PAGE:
Does Rickie Weeks Deal Impact Jose Reyes?

Earlier this week, it was announced that the Milwaukee Brewers signed second baseman Rickie Weeks to a 4-year, $38M contract extension (that could go 5 years/$50M if he stays healthy). Essentially, the Brewers have locked up Weeks through what many consider the “prime years” of a player’s career — ages 28-31.

I look at this deal and wonder if the Mets would do something similar with Jose Reyes?

Granted, Weeks and Reyes are different ballplayers — but they’re not THAT different. They both play a middle infield position, they both bring an exciting mix of speed and power to the table, they’ve both struggled with injuries throughout their career, and they are similar in age (Reyes is a year younger). Of course, they apply their similar offensive skill sets differently — Weeks hits more homeruns and strikes out more often, while Reyes steals more bases and hits for a higher average. Last year, Weeks was better at getting on base (.366 to .321), but Reyes’ OBP in his healthy years previous is right in that ballpark (.354,.354,.358 from ’06 – ’08).

At shortstop, Jose Reyes has more defensive value — just by the nature of the position being more important and generally more difficult to fill with an offensive force. As with his OBP, Reyes’ defense went backward last year, but again, in his healthy years, he proved to be at least average to above-average defensively.

The major difference between the two players — beyond the homerun and strikeout numbers — is that Weeks finally played in 150 games and had a career year in 2010, whereas Reyes had his second straight season impacted by injury / illness. That said, it could be argued that the Brewers are paying Weeks when his value is at his highest, while the Mets have the opportunity to extend Reyes when his value is at its lowest. And if four years and $38M is the best that Weeks can do after a career year, one could suggest that Reyes — coming off a poor year — would be lucky to get such a deal right now.

Of course, there is the theory that Reyes will continue to get worse and worse, and/or will never play in 150+ games again. But that’s the case with every ballplayer, isn’t it? No matter who it is, there’s some kind of risk involved when signing players to multi-year deals. There was risk in the Johan Santana, Jason Bay, and Luis Castillo deals, for example — but those were players signed at their peak value, and after their peak years were behind them. There’s a chance now to lock up a talented ballplayer at his lowest value through his peak years — how often does that opportunity arise? And how often at a premium position such as shortstop?

There’s been a lot of buzz in Mets parts about the “moneyball” philosophy and the tremendous job the new front office has done working under a tight budget this winter. And I agree, they’ve done well in stretching the dollar. But getting players on cheap, short term deals to fill immediate holes — i.e., minimizing risk — is only half the game. To succeed over the long haul, you have to also be “smart” by maximizing opportunity — in other words, identifying bargains and keeping them at bargain rates in the future.

If Fred Wilpon is truthful when he says that there are no financial constraints — which I don’t believe — then why wouldn’t the Mets sit down Jose Reyes right now and discuss a deal that is similar to what was recently negotiated with Weeks? Granted, it would have to be a bit more, since Reyes makes $11M this year, but it wouldn’t have to have an annual salary much higher — it could be less than $15M — and it wouldn’t have to be anywhere near the 5-7+ year term that Reyes will demand next winter if he plays a full season and performs as well as is expected.

Let’s face it — there’s no way that it will make sense for the Mets to enter into one of those mega-deals with Reyes, even if he plays all 162 games and wins the Triple Crown. And even if he continues to put up merely a .750-.800 OPS over the next 3-4 years as an average-fielding shortstop, that’s still likely to be better than someone else the Mets can find to play the position. After all, they have no one in the minors projected to be a shortstop with that kind of offensive potential, there’s no one comparable coming up on the free agent market in the next two years, and the Mets don’t and won’t have the trading chips to acquire a shortstop of that caliber.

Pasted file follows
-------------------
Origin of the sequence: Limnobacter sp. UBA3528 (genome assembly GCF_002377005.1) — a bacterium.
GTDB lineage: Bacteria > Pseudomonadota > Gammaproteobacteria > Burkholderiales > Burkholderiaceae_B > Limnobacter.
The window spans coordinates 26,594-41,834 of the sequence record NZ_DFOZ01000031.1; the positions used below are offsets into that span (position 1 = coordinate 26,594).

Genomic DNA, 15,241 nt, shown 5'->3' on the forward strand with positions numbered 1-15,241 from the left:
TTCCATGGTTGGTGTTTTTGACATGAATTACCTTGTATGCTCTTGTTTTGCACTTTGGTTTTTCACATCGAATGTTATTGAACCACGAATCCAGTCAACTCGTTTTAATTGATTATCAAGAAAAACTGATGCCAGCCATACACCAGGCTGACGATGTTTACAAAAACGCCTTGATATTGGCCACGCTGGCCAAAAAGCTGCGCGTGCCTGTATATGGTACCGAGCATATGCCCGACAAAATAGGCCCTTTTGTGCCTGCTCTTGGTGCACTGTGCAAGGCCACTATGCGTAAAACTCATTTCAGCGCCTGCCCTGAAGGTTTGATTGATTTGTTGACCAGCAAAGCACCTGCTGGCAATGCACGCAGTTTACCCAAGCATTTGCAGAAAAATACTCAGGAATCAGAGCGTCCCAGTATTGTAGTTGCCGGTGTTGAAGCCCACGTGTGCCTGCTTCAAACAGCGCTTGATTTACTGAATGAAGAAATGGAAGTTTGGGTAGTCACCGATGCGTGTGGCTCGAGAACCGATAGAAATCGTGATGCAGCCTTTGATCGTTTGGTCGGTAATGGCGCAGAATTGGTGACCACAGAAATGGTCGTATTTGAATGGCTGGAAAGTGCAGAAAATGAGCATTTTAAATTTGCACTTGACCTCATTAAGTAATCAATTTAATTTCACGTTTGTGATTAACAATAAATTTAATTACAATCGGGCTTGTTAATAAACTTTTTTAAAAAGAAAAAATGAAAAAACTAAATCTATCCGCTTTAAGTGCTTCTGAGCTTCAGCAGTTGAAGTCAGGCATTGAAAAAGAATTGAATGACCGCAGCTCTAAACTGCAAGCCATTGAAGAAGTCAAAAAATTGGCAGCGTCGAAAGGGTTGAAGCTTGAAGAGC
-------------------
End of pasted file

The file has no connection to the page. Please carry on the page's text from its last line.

One last thing: if the Mets sign Reyes to a manageable, affordable extension now, he’ll be more attractive as a trading chip later this year and next year — and that might be the best reason to lock him up now.

Joe Janish began MetsToday in 2005 to provide the unique perspective of a high-level player and coach -- he earned NCAA D-1 All-American honors as a catcher and coached several players who went on to play pro ball. As a result his posts often include mechanical evaluations, scout-like analysis, and opinions that go beyond the numbers. Follow Joe's baseball tips on Twitter at @onbaseball and at the On Baseball Google Plus page.
  1. cdubbs February 18, 2011 at 12:44 pm
    totally agree. i hope new mets management knows how much jose means to mets fans and realize that the possible fallback options are none too enticing. reyes is a ballplayer, and even without his superior wheels of today he will produce for the long haul, as long as he’s able to be on the field.

    there is no way i believe that wilpon has no financial restraints…i mean isnt that what why he’s been in the spotlight the last few weeks? because his bankroll is unstable at the moment.

    • cdubbs February 18, 2011 at 12:45 pm
      in other words, sign him now!
  2. Jay February 18, 2011 at 1:13 pm
    You make some great points about ways in which the Weeks signing impacts the Mets and Reyes but one additional point is, at least in my view, that Weeks was a potential target for the Mets to acquire as a middle infielder to help offset the loss of Reyes via free agency or trade. Now that option is likely gone so the Mets have one less fallback position than they did previously.
    • Joe Janish February 18, 2011 at 3:01 pm
      That’s a great point that I hadn’t considered — thanks for sharing.

      The shortstops who as of today can be free agents next winter include: John McDonald, JJ Hardy, Rafael Furcal, Augie Ojeda, Ramon Santiago, Jack Wilson. Yuniesky Betancourt and Marco Scutaro may or may not have their options picked up. As for 2B, Kelly Johson, Clint Barmes and Freddy Sanchez are the top names (I’m guessing that options are picked up on Robby Cano and Brandon Phillips).

  3. Walnutz15 February 18, 2011 at 1:26 pm